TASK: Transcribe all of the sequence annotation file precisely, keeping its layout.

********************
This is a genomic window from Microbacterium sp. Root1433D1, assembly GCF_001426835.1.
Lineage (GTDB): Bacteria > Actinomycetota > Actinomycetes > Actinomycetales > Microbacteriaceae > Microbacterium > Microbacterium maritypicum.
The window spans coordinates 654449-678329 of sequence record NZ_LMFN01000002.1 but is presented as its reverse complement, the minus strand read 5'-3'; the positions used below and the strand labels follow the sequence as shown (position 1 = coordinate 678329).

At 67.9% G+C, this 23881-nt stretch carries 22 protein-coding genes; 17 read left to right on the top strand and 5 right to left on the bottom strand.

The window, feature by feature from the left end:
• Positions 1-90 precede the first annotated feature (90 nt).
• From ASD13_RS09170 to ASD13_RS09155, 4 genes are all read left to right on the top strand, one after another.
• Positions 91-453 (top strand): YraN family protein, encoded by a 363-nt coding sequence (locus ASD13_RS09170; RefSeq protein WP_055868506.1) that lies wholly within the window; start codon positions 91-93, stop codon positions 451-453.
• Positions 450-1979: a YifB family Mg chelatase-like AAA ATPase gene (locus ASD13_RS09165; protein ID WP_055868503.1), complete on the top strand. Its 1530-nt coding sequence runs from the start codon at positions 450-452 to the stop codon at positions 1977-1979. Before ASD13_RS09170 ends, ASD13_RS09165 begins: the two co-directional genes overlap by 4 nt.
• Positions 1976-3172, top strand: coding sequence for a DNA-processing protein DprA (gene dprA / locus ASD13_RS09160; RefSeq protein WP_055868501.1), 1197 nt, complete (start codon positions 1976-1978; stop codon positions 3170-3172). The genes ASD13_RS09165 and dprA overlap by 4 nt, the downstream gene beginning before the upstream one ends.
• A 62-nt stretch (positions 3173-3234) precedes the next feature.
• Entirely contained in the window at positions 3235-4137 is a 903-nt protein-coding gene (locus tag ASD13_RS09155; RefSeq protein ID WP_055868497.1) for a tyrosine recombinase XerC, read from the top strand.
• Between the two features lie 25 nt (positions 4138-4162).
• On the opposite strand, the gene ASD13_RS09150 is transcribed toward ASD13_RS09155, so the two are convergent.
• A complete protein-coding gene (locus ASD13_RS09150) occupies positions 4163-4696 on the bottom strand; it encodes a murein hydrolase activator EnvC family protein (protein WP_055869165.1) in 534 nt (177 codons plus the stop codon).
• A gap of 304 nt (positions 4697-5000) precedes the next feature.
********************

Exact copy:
This is a genomic window from Microbacterium sp. Root1433D1, assembly GCF_001426835.1.
Lineage (GTDB): Bacteria > Actinomycetota > Actinomycetes > Actinomycetales > Microbacteriaceae > Microbacterium > Microbacterium maritypicum.
The window spans coordinates 654449-678329 of sequence record NZ_LMFN01000002.1 but is presented as its reverse complement, the minus strand read 5'-3'; the positions used below and the strand labels follow the sequence as shown (position 1 = coordinate 678329).

At 67.9% G+C, this 23881-nt stretch carries 22 protein-coding genes; 17 read left to right on the top strand and 5 right to left on the bottom strand.

The window, feature by feature from the left end:
• Positions 1-90 precede the first annotated feature (90 nt).
• From ASD13_RS09170 to ASD13_RS09155, 4 genes are all read left to right on the top strand, one after another.
• Positions 91-453 (top strand): YraN family protein, encoded by a 363-nt coding sequence (locus ASD13_RS09170; RefSeq protein WP_055868506.1) that lies wholly within the window; start codon positions 91-93, stop codon positions 451-453.
• Positions 450-1979: a YifB family Mg chelatase-like AAA ATPase gene (locus ASD13_RS09165; protein ID WP_055868503.1), complete on the top strand. Its 1530-nt coding sequence runs from the start codon at positions 450-452 to the stop codon at positions 1977-1979. Before ASD13_RS09170 ends, ASD13_RS09165 begins: the two co-directional genes overlap by 4 nt.
• Positions 1976-3172, top strand: coding sequence for a DNA-processing protein DprA (gene dprA / locus ASD13_RS09160; RefSeq protein WP_055868501.1), 1197 nt, complete (start codon positions 1976-1978; stop codon positions 3170-3172). The genes ASD13_RS09165 and dprA overlap by 4 nt, the downstream gene beginning before the upstream one ends.
• A 62-nt stretch (positions 3173-3234) precedes the next feature.
• Entirely contained in the window at positions 3235-4137 is a 903-nt protein-coding gene (locus tag ASD13_RS09155; RefSeq protein ID WP_055868497.1) for a tyrosine recombinase XerC, read from the top strand.
• Between the two features lie 25 nt (positions 4138-4162).
• On the opposite strand, the gene ASD13_RS09150 is transcribed toward ASD13_RS09155, so the two are convergent.
• A complete protein-coding gene (locus ASD13_RS09150) occupies positions 4163-4696 on the bottom strand; it encodes a murein hydrolase activator EnvC family protein (protein WP_055869165.1) in 534 nt (177 codons plus the stop codon).
• A gap of 304 nt (positions 4697-5000) precedes the next feature.